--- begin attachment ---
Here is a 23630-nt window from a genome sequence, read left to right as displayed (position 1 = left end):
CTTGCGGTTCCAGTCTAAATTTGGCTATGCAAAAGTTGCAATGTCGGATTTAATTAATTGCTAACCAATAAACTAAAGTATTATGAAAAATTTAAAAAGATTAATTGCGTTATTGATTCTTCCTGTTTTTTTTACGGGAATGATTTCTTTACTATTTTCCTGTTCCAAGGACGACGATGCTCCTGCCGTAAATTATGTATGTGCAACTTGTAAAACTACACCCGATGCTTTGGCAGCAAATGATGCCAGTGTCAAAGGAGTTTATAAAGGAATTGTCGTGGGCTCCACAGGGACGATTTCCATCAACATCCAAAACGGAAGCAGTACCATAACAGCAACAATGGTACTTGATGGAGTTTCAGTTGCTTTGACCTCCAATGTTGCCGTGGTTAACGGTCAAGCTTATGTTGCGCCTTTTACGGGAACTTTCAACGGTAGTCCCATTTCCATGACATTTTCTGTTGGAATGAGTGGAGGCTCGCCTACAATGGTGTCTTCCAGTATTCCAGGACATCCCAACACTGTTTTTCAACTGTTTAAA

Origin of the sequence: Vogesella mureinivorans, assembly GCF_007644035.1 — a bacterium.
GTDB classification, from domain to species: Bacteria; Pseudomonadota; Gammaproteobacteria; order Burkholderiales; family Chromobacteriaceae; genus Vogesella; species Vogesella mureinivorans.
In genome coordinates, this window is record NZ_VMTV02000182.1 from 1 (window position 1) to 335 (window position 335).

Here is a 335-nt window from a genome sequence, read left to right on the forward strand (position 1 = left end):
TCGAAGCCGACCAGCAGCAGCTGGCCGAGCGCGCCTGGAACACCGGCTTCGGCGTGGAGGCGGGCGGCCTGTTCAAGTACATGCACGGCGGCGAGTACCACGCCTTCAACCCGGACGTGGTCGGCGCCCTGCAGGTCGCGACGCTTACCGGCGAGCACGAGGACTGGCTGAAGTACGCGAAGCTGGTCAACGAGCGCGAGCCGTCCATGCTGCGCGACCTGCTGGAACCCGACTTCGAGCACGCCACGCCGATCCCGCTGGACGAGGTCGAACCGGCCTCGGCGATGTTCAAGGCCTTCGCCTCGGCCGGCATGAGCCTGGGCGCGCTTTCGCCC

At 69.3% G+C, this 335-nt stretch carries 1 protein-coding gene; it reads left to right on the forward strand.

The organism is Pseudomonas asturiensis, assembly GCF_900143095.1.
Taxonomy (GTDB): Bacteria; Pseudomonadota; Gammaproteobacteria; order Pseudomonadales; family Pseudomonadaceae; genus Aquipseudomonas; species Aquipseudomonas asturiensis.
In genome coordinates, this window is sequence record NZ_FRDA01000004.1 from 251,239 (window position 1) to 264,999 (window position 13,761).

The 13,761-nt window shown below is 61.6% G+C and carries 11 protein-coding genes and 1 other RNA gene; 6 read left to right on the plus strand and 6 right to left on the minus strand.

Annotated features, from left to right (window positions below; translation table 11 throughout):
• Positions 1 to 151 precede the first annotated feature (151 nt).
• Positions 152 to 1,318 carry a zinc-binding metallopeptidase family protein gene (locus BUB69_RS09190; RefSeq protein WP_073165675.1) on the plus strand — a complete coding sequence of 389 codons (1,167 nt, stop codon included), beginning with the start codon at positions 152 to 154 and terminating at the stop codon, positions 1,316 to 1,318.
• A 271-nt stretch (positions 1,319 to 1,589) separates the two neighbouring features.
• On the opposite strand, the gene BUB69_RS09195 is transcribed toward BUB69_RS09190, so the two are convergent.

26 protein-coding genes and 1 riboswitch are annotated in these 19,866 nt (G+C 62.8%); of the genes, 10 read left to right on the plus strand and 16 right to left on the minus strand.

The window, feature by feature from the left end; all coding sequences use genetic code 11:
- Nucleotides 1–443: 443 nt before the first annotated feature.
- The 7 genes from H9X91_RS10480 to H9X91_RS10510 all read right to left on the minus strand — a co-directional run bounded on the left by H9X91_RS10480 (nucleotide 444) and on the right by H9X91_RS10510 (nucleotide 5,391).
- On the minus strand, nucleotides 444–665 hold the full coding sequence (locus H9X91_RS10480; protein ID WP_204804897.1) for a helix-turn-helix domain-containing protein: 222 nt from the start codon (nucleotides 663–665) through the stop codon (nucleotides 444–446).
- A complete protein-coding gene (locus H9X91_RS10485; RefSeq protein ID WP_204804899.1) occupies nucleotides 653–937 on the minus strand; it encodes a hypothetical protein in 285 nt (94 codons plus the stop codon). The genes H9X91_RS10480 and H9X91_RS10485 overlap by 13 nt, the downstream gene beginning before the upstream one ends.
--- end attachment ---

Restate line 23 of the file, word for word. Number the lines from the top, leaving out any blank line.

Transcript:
- A complete protein-coding gene (locus H9X91_RS10485; RefSeq protein ID WP_204804899.1) occupies nucleotides 653–937 on the minus strand; it encodes a hypothetical protein in 285 nt (94 codons plus the stop codon). The genes H9X91_RS10480 and H9X91_RS10485 overlap by 13 nt, the downstream gene beginning before the upstream one ends.